Assume everyone around you with flu symptoms has Coronavirus and act as though they are vulnerable elderly parents or young children.
This is the warning of a doctor/entrepreneur who runs a local urgent care facility.
Dr. Nabil Salib owns the myDoc facility on Queens Blvd in Forest Hills, New York. He says the virus can be transmitted anywhere so health professionals are on the front lines of the virus wars.
“I consider myself a soldier in this war. I am charging into the battle with my staff and we are taking care of these patients,” Salib says.
Not Enough Masks
His office lacks sufficient supplies especially masks. “We have been waiting for the regular surgical masks for the last three weeks,” he says.
“We are also very short on Coronavirus testing kits.” He worries that, because he has a small business, that he will be last in line to receive the kits.
He is “Lysoling” his office every hour, including every door knob, chair or surface every hour, preparing for an attack that could fell his patients and colleagues.
Luckily so far none of Salib’s patients nor his staff of about a dozen has gotten Coronavirus.
“But it is inevitable; it is only a matter of time that someone will get it,” he says.
The facility, which is open 12 hours a day, has had its number of patients roughly double over the past week.
“I used to consider thirty patients a day a good day. Now we’re past 50 a day,” he says. “There’s definitely a lot more respiratory patients. People coming in with cold symptoms and cough congestion. There’s a lot of anxiety,” he says.
It Can Fool You
Salib emphasizes that Coronavirus doesn’t always come with high fever and shortness of breath. “You can have “very mild symptoms and still test positive.”
Salib, who began his urgent facility some three years ago, is also concerned about how this virus will affect him. “I am thinking of isolating myself; that I think it might best for my family if I go to live in a hotel.”
He is worried about the virus overwhelming his office; of it overwhelming the entire system. Indeed, the New York State Medical Society, in a recent announcement, said it wants retired health professionals to consider returning.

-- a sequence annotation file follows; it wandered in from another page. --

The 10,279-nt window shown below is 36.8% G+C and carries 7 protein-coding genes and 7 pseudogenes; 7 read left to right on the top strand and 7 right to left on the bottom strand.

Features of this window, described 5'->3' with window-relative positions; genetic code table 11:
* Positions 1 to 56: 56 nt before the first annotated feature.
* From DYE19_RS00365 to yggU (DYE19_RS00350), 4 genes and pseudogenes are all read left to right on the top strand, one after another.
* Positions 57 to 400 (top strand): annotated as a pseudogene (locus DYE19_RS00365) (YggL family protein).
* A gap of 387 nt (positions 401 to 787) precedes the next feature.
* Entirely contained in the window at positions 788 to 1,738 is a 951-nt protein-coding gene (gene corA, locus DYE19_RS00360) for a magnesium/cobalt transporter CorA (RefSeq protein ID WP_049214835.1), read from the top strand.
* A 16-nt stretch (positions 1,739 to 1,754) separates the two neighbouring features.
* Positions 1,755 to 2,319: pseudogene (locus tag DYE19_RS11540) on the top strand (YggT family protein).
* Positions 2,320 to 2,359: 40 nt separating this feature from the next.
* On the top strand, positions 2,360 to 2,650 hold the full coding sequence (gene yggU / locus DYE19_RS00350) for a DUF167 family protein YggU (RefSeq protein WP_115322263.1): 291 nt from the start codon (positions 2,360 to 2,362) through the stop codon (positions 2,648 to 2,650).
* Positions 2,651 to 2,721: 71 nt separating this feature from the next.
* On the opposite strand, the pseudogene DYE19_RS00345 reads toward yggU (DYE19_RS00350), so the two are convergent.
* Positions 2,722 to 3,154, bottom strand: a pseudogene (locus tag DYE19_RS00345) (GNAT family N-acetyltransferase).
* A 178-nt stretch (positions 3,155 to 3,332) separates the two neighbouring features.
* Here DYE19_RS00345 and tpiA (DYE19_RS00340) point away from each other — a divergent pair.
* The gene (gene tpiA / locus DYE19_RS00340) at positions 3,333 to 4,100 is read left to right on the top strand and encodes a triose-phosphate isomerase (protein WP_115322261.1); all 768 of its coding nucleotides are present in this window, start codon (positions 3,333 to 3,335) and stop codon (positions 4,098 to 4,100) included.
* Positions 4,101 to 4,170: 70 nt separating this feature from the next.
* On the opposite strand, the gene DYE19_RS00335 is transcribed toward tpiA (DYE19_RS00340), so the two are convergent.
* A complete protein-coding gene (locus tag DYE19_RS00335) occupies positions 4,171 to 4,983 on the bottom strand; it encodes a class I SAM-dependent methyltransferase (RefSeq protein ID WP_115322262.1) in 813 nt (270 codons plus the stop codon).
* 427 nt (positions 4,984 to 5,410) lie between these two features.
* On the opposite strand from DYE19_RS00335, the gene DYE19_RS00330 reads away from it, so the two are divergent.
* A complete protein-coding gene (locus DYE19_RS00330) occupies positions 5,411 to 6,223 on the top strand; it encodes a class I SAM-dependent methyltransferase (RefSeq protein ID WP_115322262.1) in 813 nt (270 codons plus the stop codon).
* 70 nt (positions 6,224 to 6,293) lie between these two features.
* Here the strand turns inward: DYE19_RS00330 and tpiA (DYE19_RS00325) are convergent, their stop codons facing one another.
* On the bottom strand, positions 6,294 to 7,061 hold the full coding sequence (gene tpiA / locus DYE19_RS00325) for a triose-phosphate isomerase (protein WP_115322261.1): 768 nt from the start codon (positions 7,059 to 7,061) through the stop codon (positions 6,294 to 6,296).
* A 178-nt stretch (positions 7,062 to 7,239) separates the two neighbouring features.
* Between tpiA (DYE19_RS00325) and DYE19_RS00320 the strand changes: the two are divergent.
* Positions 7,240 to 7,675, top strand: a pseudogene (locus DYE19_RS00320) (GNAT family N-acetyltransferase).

“In the event that the novel coronavirus crisis worsens, we need the help of qualified retired health professionals and related professionals to supplement our hospital capacity on a temporary basis to treat seriously ill coronavirus patients including those that may need to be intubated,” according to the Medical Society. “The NYS Dept. of Health,” it added, “will recertify you for the purpose.
Health Care Failing Us
Salib, who says he is understaffed, complains some parts of the health care system are failing the public.
“Many general practitioners are turning away high-risk patients, but they should remember these patients are your mother, your sister and my children. A lot of physicians and pediatricians are scared.” Fear, he warns, could overwhelm the system.
“We are not going to get through this by turning away patients. We are going to get through this by taking care of the patients.”
The Government Isn’t Much Better
Salib is also critical of government efforts in the general.
He asks: “Why are we not more prepared for this? This is our fifth respiratory virus in two decades.” He cited SARS, bird flu, swine flu and Ebola.”
Salib is frustrated with the general culture. He says it often idolizes and overpays athletes, movie and entertainment stars. It also often underpays research scientists and general practitioners, he says.
“People don’t have nearly the respect for medical researchers and health professionals that they do for sports stars,” according to Salib.
Salib mentions says that, when he got out of medical school, he began living on a salary of $30,000 a year. That is practically poverty level income in pricy New York City. Society, he adds, needs to hold its medical professionals in higher regard.
“Take care of the medical researchers, scientists and health professionals and the next time this happens you will be a lot better prepared.”
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